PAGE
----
A new personal record this morning

It’s still racing season, and today found me rolling out of bed at 6AM after a very restrained Saturday night (two reasonably sized glasses of white wine) to head to New Canaan, CT for the annual Multiple Myeloma Research Foundation 5K race.

Like most races, this is the first time I’ve run it. It was a great day for a race: Cool, dry and sunny. But the wind was kicking up, averaging 14 MPH with gusts of 25. The starting line was set up using some sort of very hazardous rolling contraption. Not wanting to be shoved into the contraption and trampled on by enthusiastic runners, I did something I never do, which was to line up right in front. I saw little kids and a guy in jeans doing this, so I wasn’t about to stand on formality.

My goal for the race was to finish under 25 minutes. The gun went “blam” and we were off. I had no idea what the course was like, so I tried not to go out like a rocket only to die on a surprise hill later on. Still, I was running 6:45, over a minute per mile faster than I’d intended to, for the first half mile or so. The start of the race was a long, slight downhill incline, so I took advantage of that and kept a quick sub-7:30 pace until around the mile 1 marker. Then I settled into an 8:00 pace. I needed to average that in order to come in under 25 minutes and I figured I’d bought myself some time on the first mile.

The rest of the race was pretty easy — only a few small hills — so I was able to keep that pace for most of the way. The times they were calling at the mile markers were totally off, though, which was pretty silly. As always, I was happy to have my watch/footpod setup to let me know how fast I was really going. They also called the 3 mile mark way, way before the finish line. Instead of a tenth of a mile, it was more like a quarter mile.

Anyway, I crossed the finish line at 24:23 and was very happy with that time considering the wind and unfamiliar course, which made me a bit cautious. My heart rate monitor said I maxed out at 93%, which means I could have run harder. I’ll do that next time. I suspect I did well in my age/gender group. If that’s the case, I’ll update this post with some horn tooting data.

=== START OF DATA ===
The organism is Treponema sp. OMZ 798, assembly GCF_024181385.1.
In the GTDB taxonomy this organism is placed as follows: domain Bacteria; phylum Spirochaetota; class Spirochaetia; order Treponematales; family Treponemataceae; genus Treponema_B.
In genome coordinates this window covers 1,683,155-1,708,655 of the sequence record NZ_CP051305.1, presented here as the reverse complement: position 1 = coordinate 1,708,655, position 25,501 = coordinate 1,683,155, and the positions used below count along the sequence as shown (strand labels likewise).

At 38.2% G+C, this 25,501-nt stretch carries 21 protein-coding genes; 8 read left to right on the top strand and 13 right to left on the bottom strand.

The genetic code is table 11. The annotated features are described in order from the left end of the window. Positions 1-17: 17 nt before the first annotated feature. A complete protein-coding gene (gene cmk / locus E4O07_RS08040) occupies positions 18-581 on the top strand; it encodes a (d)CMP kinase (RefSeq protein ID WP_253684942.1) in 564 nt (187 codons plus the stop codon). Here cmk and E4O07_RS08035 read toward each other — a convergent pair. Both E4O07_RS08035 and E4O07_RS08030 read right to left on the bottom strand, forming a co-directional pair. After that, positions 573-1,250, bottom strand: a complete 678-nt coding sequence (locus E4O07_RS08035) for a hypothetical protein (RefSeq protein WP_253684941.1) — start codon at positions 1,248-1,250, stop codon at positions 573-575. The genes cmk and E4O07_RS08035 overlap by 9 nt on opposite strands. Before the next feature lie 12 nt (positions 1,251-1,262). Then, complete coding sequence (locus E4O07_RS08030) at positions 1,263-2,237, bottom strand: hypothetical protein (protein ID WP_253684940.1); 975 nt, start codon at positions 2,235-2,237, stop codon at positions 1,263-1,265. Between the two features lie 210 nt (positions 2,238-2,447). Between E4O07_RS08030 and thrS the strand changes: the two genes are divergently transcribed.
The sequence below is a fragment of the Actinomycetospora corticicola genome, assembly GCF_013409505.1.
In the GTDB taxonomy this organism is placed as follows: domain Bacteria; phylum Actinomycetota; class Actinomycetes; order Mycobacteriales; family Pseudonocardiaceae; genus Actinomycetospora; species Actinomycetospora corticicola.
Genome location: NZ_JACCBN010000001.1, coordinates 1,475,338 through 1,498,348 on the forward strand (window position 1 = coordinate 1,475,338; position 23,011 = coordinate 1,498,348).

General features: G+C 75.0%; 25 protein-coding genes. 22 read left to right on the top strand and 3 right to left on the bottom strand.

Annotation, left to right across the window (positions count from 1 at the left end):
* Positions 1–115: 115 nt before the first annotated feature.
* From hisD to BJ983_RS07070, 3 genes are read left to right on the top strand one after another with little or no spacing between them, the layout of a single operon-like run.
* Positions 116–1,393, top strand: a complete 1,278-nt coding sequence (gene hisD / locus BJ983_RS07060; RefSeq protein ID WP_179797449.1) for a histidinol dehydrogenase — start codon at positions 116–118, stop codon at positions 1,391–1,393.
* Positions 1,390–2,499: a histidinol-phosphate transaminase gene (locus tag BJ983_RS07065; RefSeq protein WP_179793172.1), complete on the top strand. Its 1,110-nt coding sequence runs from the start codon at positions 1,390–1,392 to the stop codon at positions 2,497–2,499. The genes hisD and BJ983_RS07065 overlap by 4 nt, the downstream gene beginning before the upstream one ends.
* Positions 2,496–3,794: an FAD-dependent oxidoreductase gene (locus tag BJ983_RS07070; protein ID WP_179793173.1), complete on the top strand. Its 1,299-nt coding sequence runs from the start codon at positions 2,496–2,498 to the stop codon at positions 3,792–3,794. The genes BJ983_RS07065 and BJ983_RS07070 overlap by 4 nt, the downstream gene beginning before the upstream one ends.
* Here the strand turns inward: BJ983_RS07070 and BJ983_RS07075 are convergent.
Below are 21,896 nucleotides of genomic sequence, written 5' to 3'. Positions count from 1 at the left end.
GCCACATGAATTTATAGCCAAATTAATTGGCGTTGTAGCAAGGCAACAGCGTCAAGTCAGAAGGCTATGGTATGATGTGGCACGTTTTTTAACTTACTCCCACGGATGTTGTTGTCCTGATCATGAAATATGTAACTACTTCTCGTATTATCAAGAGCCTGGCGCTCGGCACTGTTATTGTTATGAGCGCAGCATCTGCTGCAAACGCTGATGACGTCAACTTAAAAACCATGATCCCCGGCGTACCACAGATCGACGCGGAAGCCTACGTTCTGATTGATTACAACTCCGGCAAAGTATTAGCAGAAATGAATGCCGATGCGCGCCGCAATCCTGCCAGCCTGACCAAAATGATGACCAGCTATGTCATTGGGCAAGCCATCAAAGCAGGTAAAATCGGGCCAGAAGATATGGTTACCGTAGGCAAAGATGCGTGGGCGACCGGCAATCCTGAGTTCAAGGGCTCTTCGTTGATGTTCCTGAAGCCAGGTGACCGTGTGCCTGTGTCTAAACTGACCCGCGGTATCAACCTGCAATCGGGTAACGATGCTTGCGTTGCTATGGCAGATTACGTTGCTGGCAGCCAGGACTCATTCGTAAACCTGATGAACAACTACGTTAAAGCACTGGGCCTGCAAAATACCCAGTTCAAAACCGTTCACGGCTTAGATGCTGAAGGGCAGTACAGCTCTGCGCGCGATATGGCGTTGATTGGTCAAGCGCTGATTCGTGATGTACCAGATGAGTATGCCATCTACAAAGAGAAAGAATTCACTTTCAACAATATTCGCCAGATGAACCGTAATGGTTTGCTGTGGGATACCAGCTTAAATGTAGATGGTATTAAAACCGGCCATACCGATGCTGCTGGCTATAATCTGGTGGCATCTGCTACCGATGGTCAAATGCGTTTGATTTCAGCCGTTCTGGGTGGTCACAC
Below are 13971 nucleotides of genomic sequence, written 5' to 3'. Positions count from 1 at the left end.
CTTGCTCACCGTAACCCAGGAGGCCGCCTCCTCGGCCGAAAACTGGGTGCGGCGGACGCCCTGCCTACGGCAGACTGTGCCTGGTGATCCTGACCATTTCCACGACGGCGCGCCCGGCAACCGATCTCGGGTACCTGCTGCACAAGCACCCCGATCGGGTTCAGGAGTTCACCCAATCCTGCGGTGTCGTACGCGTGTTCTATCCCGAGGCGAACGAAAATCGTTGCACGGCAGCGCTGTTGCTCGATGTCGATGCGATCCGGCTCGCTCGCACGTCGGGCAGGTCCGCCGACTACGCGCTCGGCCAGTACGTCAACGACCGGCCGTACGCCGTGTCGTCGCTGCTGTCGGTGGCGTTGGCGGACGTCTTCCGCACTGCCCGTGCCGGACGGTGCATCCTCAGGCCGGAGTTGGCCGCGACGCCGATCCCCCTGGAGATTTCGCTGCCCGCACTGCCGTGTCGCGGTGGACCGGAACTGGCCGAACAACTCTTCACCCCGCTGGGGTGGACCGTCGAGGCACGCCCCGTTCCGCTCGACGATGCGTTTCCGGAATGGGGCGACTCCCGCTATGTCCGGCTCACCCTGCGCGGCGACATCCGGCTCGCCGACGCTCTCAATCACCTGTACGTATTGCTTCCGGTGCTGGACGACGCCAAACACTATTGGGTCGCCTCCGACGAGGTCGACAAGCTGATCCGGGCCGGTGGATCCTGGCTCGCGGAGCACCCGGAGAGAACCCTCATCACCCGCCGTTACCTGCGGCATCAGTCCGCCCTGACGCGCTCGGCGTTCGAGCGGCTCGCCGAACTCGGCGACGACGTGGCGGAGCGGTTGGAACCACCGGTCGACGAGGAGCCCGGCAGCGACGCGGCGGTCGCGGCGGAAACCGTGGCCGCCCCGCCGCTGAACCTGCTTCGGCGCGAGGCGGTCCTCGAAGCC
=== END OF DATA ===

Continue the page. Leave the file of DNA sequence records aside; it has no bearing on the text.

This was my best 5K time. By way of comparison, I ran my first 5K last fall at 28:10 and my second in early March at 27:17. In the past two months, my average race pace (this is an average of all distance race paces, not just the 5K) has dropped from 9:09 (April) to 8:39 (May) to 7:51 (June). Still no speed demon, but I’m getting faster. I will be trying for more cheap plastic trophies in the coming months.

My next 5K is scheduled for 7/23 (if the weather isn’t a killer). Goal time for that is 23:45. If I can do that, according to this nifty calculator it means I’m in shape to run a sub 1:50 Westchester Half Marathon in October. With the rest of the summer and early fall to train, perhaps I can make it very sub 1:50. :)

3 Responses

  1. You are awesome! Wow.

    We mere mortals bow before you who can run fast.

  2. Well done! No speed demon? You sound very fast to me :-)

  3. Let me suggest a nice change-of-pace: Cross-country. The VCTC has a nice, laid back series of 5Ks every other Thursday night. It’s been doing it for years.

    The McMillan calculator doesn’t say you’re in “shape” to run a sub-1:50, it says that if you train, you can run a sub-1:50. (I have found his conversion pretty accurate.) But with your attitude, that shouldn’t be a problem, althogh I would expect the additional work to get you into shape for that will get you a good deal faster than 1:49. The Westchester Half is pretty pricey and if it is warm, you’ll have no shade, albeit on a flat course. An alternative if the NYRR Grete Gallop on October 1 in Central Park. It is a nice half-marathon course, although this is a Club race — have you thought of joining a Club — and tune-up for New York, so it may be crowded.

    And to get you off of the treadmill in the Summer at least, remember that trails are much cooler than roads. So on days when you think it too warm, think of trails.

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